Here, There and Everywhere

Posts tagged ‘donations’

A Bright Human Comet

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A Bright Human Comet

Gianna Altano was and is, a brilliant comet on this earth and her family (Danny, Sydney and Marissa) are shining stars. Gianna died this week, at the age of 23, after a life-time of living with Cystic Fibrosis (CF). Her life and even her death, was a precious gift to all she touched.
 

Though many of her friends with CF died at the expected life-span for someone presently living with the disease, Gianna kept on going like a marathon runner who kept running the race one short sprint after another. She did things that many of us without CF cannot or would not do. She did everything a teen and young twenty-year-old would do, including martial arts and surfing. To say she was fearless would be an understatement.

Everyone fell in love with Gianna – family, old friends, new friends, classmates, colleagues, students, nurses, doctors, respiratory therapists, the staff at Stanford, acquaintances, and friends of friends.

A few days ago Gianna’s Mom Sydney said, “We as a family got to receive the reality of both sides of organ transplantation. We also were able to give in a way we were hoping to get. The full circle of life and anticipation in every from.”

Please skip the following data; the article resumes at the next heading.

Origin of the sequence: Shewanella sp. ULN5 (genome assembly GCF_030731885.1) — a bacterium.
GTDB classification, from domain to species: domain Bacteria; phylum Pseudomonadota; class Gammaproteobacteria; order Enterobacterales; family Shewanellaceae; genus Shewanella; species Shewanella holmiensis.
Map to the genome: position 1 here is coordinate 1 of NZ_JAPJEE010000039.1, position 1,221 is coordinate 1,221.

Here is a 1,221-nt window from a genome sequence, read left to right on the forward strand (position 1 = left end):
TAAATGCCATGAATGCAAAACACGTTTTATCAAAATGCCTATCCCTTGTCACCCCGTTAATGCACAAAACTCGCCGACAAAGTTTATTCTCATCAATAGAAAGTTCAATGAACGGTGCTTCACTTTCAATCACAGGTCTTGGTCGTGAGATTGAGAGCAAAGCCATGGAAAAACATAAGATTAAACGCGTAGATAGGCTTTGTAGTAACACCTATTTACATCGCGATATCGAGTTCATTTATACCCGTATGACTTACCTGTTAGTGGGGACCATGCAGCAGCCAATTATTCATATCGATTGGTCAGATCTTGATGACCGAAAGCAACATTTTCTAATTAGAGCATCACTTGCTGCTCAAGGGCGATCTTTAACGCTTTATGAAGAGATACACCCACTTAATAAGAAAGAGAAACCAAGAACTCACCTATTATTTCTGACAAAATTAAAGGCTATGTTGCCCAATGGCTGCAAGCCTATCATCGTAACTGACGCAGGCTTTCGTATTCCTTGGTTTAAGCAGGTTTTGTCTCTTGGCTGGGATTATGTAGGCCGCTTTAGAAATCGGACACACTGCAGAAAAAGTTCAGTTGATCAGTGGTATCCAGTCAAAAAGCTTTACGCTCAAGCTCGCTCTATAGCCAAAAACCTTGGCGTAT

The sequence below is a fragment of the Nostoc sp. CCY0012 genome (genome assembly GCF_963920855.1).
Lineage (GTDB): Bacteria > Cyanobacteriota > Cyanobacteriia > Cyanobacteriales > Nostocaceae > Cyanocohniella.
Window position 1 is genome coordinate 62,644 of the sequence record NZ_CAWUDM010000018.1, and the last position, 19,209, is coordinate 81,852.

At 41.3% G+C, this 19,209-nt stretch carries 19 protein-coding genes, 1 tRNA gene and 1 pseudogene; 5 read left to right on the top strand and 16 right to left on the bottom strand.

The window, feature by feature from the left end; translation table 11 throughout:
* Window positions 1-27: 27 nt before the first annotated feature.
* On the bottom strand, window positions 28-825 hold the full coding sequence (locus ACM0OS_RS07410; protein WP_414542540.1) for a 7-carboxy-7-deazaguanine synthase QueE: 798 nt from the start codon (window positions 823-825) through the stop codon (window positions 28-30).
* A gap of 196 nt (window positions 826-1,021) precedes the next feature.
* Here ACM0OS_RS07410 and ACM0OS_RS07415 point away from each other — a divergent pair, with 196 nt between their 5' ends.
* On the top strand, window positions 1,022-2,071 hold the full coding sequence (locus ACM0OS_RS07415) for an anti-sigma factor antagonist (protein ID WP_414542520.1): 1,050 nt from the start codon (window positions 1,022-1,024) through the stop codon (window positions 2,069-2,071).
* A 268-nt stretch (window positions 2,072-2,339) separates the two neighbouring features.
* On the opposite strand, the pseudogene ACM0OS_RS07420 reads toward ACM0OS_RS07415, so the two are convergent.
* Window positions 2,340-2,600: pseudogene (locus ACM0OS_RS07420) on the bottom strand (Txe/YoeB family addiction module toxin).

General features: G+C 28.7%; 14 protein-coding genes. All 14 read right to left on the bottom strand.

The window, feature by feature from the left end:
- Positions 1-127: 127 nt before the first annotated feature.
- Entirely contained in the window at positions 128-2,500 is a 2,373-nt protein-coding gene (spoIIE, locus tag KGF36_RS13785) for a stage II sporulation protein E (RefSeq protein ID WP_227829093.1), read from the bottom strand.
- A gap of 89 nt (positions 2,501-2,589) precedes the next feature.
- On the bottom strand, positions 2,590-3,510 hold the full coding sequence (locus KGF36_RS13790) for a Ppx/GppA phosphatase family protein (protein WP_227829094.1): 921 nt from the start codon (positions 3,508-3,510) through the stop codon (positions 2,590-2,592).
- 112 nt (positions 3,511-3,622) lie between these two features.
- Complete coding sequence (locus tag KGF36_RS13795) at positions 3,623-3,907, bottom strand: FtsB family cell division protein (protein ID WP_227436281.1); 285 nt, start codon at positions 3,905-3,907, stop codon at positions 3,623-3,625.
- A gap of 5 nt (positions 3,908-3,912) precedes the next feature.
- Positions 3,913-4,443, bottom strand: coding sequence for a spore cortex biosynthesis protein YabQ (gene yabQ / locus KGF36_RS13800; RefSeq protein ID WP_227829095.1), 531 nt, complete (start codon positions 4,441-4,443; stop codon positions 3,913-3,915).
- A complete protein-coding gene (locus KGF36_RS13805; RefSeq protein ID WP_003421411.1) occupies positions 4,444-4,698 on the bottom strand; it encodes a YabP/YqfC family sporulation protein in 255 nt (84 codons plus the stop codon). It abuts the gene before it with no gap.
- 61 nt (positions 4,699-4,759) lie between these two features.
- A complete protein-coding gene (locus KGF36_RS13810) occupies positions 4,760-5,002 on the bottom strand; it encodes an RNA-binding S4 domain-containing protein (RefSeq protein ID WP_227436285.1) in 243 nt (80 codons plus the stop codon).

Gianna was on the donor list waiting for a lung transplant that never arrived. Yet, with her death (and her deepest intentions to donate her own organs) others now live and/or have regained function of vital body parts.

Gianna Altano’s life and death have been one gift of love after another… whether you were touched by her physical presence when she was alive or received part of her body after her death. To know her now or have known her before, is to be in the presence of gratitude incarnate and a being who lived every moment up to her last breath.

A celebration of Gianna Altano’s life is being held this Saturday, March 30th at the Seaside Resort.

Christmas In Rwanda

Dear Family and Friends,

First of all I hope each of you had a wonderful Thanksgiving with your loved ones and that you enjoyed stuffing your faces with all the delicious Turkey Day foods I miss more than I could possibly describe to you.

I’m writing to you because I want to ask you for your help. All of you know the work that I’m doing here in Rwanda with these orphans and former street children, and although we’re always struggling for funding I try not to take advantage of my relationships with you by asking for donations or making you feel pressured to contribute to our program throughout the year.

That being said this time I am asking for your help. We really need any and all help we can get to give our 100 boys a Christmas celebration this year. In the past we have been able to get local businesses and donors to sponsor our Christmas celebration, allowing us to provide a special meal and a small paper sack full of simple gifts like a couple pairs of underwear, some pens and notebooks for school, a tennis ball, some sweets and a few other items. As many of you have seen from photos of past Christmas celebrations that this is the boys’ favorite day of the year.